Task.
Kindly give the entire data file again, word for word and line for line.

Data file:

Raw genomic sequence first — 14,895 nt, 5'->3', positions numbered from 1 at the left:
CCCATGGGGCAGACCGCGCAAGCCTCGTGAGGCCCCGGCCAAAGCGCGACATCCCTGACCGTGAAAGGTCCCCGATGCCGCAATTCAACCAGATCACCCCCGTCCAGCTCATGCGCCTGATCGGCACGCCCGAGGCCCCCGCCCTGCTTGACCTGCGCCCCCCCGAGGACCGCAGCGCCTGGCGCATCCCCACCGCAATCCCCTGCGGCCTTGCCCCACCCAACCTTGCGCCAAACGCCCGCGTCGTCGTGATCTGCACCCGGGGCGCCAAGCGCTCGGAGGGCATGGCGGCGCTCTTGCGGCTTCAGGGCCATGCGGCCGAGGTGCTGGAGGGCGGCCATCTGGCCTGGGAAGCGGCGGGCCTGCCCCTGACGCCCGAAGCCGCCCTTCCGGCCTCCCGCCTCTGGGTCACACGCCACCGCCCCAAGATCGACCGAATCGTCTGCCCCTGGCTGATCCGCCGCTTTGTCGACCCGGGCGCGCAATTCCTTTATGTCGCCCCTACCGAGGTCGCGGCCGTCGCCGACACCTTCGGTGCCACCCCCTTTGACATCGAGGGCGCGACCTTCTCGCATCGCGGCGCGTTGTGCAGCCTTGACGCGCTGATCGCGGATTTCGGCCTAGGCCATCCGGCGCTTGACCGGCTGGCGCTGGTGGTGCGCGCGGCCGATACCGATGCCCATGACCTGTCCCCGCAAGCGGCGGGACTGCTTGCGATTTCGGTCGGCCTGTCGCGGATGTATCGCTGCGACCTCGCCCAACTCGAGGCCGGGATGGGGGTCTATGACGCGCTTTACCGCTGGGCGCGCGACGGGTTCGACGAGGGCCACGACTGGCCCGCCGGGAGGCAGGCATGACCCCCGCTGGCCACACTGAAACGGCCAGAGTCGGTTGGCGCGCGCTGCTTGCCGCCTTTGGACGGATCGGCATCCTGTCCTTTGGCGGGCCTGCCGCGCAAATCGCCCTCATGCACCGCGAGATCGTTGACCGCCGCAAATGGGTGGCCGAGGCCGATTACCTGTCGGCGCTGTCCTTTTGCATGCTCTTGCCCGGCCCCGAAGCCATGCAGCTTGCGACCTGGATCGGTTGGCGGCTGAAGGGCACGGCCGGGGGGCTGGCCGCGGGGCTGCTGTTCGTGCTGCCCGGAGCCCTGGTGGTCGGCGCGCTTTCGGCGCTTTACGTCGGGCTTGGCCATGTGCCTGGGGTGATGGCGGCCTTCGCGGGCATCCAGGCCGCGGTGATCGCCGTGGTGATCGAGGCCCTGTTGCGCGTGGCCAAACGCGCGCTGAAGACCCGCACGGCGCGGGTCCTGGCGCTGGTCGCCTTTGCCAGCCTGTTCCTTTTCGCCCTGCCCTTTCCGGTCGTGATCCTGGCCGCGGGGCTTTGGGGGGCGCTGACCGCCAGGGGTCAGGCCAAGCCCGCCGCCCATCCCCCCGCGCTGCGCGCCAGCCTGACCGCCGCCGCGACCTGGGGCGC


Raw genomic sequence first — 14,895 nt, 5'->3', positions numbered from 1 at the left:
CCCATGGGGCAGACCGCGCAAGCCTCGTGAGGCCCCGGCCAAAGCGCGACATCCCTGACCGTGAAAGGTCCCCGATGCCGCAATTCAACCAGATCACCCCCGTCCAGCTCATGCGCCTGATCGGCACGCCCGAGGCCCCCGCCCTGCTTGACCTGCGCCCCCCCGAGGACCGCAGCGCCTGGCGCATCCCCACCGCAATCCCCTGCGGCCTTGCCCCACCCAACCTTGCGCCAAACGCCCGCGTCGTCGTGATCTGCACCCGGGGCGCCAAGCGCTCGGAGGGCATGGCGGCGCTCTTGCGGCTTCAGGGCCATGCGGCCGAGGTGCTGGAGGGCGGCCATCTGGCCTGGGAAGCGGCGGGCCTGCCCCTGACGCCCGAAGCCGCCCTTCCGGCCTCCCGCCTCTGGGTCACACGCCACCGCCCCAAGATCGACCGAATCGTCTGCCCCTGGCTGATCCGCCGCTTTGTCGACCCGGGCGCGCAATTCCTTTATGTCGCCCCTACCGAGGTCGCGGCCGTCGCCGACACCTTCGGTGCCACCCCCTTTGACATCGAGGGCGCGACCTTCTCGCATCGCGGCGCGTTGTGCAGCCTTGACGCGCTGATCGCGGATTTCGGCCTAGGCCATCCGGCGCTTGACCGGCTGGCGCTGGTGGTGCGCGCGGCCGATACCGATGCCCATGACCTGTCCCCGCAAGCGGCGGGACTGCTTGCGATTTCGGTCGGCCTGTCGCGGATGTATCGCTGCGACCTCGCCCAACTCGAGGCCGGGATGGGGGTCTATGACGCGCTTTACCGCTGGGCGCGCGACGGGTTCGACGAGGGCCACGACTGGCCCGCCGGGAGGCAGGCATGACCCCCGCTGGCCACACTGAAACGGCCAGAGTCGGTTGGCGCGCGCTGCTTGCCGCCTTTGGACGGATCGGCATCCTGTCCTTTGGCGGGCCTGCCGCGCAAATCGCCCTCATGCACCGCGAGATCGTTGACCGCCGCAAATGGGTGGCCGAGGCCGATTACCTGTCGGCGCTGTCCTTTTGCATGCTCTTGCCCGGCCCCGAAGCCATGCAGCTTGCGACCTGGATCGGTTGGCGGCTGAAGGGCACGGCCGGGGGGCTGGCCGCGGGGCTGCTGTTCGTGCTGCCCGGAGCCCTGGTGGTCGGCGCGCTTTCGGCGCTTTACGTCGGGCTTGGCCATGTGCCTGGGGTGATGGCGGCCTTCGCGGGCATCCAGGCCGCGGTGATCGCCGTGGTGATCGAGGCCCTGTTGCGCGTGGCCAAACGCGCGCTGAAGACCCGCACGGCGCGGGTCCTGGCGCTGGTCGCCTTTGCCAGCCTGTTCCTTTTCGCCCTGCCCTTTCCGGTCGTGATCCTGGCCGCGGGGCTTTGGGGGGCGCTGACCGCCAGGGGTCAGGCCAAGCCCGCCGCCCATCCCCCCGCGCTGCGCGCCAGCCTGACCGCCGCCGCGACCTGGGGCGC